I arrived in Novi Sad from Fruska Gora, a glorious area of rolling hills, forests, ancient monasteries and rich agricultural land. It’s one of Serbia’s main wine growing regions, with plenty of small producers making wine that is largely for the domestic market. Serbia’s not exactly renowned for its wine production – I don’t think I’ve ever seen a bottle of Serbian wine outside of Serbia – but if my experience at Novi Sad’s Festival Vina is anything to go by, that could be about to change.
The sun was setting as the wine festival got into full swing in the square outside Novi Sad’s cathedral. There was a live band playing classic Serbian songs, everyone in the crowd seemed to be singing along, and a few of the older inhabitants were dancing. It was an entertaining evening and the wine tasting ended up being a lot of fun. I bought some plastic tokens to trade for wine, and spent the next hour or so chatting to wine producers and sampling the fruits of their hard labour.
I think it fair to say that the wine producers of Burgundy and Napa Valley have little to fear in the near future, but some of the wine was very good. This was the fourteenth year the festival has been held, and the marketing seemed pretty slick. Most of the wines come from Serbia, but there were some from other countries in the region – Macedonia, Croatia and Slovenia – and some from Spain, Portugal and France. Don’t be surprised if you see a bottle of Serbian wine in your local supermarket sometime soon.
The day after the wine festival dawned bright and clear. The same could not be said for my head. I had plans to go north and see what my guidebook insisted were unmissable sights, but first I wanted to explore the spectacular Petrovaradin Fortress and spend a little more time wandering Novi Sad’s lovely historic centre. After a disappointing breakfast (not a strong point of Serbian hotels) and the worst coffee I’ve ever tasted, I set off into the Hapsburg-era citadel to see what all the fuss was about.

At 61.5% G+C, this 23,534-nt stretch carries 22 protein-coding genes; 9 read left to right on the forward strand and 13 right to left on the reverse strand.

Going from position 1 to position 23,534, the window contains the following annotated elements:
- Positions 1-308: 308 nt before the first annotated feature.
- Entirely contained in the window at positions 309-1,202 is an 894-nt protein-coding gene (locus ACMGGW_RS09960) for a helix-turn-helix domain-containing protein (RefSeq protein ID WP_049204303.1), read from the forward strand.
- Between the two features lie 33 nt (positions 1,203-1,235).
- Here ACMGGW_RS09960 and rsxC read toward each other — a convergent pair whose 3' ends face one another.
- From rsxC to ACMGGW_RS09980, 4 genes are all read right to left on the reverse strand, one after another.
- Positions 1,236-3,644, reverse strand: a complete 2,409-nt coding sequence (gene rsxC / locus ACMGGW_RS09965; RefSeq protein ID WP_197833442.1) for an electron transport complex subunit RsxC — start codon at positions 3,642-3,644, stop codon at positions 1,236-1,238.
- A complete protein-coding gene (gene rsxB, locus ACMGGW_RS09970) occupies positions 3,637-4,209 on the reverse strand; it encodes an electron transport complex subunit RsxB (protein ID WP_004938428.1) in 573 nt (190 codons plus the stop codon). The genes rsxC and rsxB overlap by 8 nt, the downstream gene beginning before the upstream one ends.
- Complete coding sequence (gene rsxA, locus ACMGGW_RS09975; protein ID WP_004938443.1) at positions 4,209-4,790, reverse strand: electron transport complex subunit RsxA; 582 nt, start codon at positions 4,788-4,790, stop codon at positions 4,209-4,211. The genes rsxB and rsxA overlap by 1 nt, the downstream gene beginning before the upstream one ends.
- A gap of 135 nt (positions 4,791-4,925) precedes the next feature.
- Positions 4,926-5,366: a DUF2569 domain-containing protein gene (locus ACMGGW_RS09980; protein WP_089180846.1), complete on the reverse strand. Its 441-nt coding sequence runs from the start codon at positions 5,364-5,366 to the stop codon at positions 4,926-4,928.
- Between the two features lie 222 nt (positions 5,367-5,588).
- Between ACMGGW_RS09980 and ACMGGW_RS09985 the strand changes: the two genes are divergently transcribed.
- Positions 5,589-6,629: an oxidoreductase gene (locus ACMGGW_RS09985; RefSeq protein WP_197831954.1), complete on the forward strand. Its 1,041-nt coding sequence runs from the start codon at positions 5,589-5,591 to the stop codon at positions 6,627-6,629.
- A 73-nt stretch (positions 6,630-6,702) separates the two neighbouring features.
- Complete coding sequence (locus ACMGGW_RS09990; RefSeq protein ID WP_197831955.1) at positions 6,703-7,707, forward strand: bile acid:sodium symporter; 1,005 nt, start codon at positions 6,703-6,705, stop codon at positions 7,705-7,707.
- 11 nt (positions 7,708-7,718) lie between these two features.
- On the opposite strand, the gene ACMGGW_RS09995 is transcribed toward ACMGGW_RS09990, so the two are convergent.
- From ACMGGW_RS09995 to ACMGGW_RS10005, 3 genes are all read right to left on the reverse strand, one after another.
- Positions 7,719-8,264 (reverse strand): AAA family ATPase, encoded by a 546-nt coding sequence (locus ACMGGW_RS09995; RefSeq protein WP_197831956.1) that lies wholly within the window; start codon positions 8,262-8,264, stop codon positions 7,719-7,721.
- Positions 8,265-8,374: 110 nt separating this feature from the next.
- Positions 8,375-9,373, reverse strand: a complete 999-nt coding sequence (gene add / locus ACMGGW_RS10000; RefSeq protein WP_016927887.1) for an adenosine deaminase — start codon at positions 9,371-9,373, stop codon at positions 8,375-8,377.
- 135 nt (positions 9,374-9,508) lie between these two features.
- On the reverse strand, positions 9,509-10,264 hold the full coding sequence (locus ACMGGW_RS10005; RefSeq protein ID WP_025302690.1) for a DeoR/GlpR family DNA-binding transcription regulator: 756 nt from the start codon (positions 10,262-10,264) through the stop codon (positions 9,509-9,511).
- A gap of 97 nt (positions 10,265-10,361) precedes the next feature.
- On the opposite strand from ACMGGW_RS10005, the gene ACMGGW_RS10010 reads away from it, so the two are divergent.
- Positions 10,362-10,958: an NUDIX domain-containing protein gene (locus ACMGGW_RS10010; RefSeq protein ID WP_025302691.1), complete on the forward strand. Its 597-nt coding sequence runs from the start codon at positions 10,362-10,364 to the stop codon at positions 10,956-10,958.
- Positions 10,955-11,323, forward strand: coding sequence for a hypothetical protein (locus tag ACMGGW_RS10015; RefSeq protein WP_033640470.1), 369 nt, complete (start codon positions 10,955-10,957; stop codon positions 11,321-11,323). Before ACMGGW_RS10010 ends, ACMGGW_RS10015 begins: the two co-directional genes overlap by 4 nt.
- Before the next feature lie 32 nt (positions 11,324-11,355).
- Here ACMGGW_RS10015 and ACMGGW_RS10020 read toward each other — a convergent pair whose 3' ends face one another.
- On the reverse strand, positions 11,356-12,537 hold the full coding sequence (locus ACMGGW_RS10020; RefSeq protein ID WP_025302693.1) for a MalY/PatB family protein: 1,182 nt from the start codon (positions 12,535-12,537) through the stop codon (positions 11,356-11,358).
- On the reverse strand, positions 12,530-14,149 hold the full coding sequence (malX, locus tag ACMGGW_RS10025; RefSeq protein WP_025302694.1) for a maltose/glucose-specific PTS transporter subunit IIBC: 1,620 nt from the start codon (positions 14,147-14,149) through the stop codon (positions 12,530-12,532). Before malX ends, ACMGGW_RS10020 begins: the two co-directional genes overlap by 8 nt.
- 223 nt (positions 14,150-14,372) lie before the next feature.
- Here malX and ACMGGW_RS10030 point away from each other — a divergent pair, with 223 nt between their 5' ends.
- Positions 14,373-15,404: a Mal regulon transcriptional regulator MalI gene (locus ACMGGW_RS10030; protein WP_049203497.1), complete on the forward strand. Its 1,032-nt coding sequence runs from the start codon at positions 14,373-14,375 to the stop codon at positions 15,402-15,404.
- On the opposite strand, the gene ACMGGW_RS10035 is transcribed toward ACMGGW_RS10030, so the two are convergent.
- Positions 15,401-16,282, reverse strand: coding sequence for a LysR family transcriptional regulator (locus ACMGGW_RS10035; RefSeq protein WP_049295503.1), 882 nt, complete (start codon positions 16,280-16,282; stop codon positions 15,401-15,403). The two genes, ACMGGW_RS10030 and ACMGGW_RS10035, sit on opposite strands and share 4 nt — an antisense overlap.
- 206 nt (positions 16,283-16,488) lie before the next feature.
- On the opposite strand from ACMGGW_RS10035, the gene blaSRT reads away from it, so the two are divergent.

The Petrovaradin Fortress has existed since Roman times, but what you see today dates almost exclusively from the late 17th and early 18th centuries. The defeat of the Ottoman Empire during the War of the Holy League (1683-99), saw Novi Sad and Serbia become a satellite of the Habsburg-controlled Holy Roman Empire. The plan was to build a fortress here that would prevent the Turks from ever marching on Vienna again. The great French military architect, Vauban, oversaw its construction.
The finished product is magnificent. The vast and well preserved fortifications are even more impressive than the extraordinary views over Novi Sad in one direction, and the Fruska Gora countryside in the other. Strangely, the fortress was something of a white elephant. By the time of its completion the Turks were no longer a serious threat to Europe, and military technology had moved on so much that the fortifications were largely obsolete.
The fortress did play a central role in the defeat that signalled the end of the Ottoman threat to Central Europe. In 1717, the Ottomans marched an army north that would be defeated at Petrovaradin by Prince Eugene of Savoy, Europe’s leading commander. Underneath the fortress are 18km of fortified tunnels that could hold 30,000 troops. If the fortress was overrun, these troops would be able to fight on. The tunnels were never used, except as a prison.
I was staying in the Hotel Leopold I, which is housed in a former barracks within the fortress, and spent a couple of hours wandering around the fortress before heading into Novi Sad for lunch. It was Sunday and things were very quiet – I suspect a fair number of Novi Sad’s citizens were nursing sore heads from the Festival Vina. After lunch, I jumped in the car and headed 70km north-west towards Bac and the 15th century Monastery of Bodani.